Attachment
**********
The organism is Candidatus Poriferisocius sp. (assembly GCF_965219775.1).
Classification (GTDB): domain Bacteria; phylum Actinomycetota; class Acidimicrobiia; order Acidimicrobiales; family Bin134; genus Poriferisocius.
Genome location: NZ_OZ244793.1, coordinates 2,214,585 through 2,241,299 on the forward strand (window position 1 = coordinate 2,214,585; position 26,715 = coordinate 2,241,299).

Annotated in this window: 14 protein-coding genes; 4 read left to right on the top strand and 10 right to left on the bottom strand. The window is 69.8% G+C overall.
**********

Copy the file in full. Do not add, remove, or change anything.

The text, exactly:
The organism is Candidatus Poriferisocius sp. (assembly GCF_965219775.1).
Classification (GTDB): domain Bacteria; phylum Actinomycetota; class Acidimicrobiia; order Acidimicrobiales; family Bin134; genus Poriferisocius.
Genome location: NZ_OZ244793.1, coordinates 2,214,585 through 2,241,299 on the forward strand (window position 1 = coordinate 2,214,585; position 26,715 = coordinate 2,241,299).

Annotated in this window: 14 protein-coding genes; 4 read left to right on the top strand and 10 right to left on the bottom strand. The window is 69.8% G+C overall.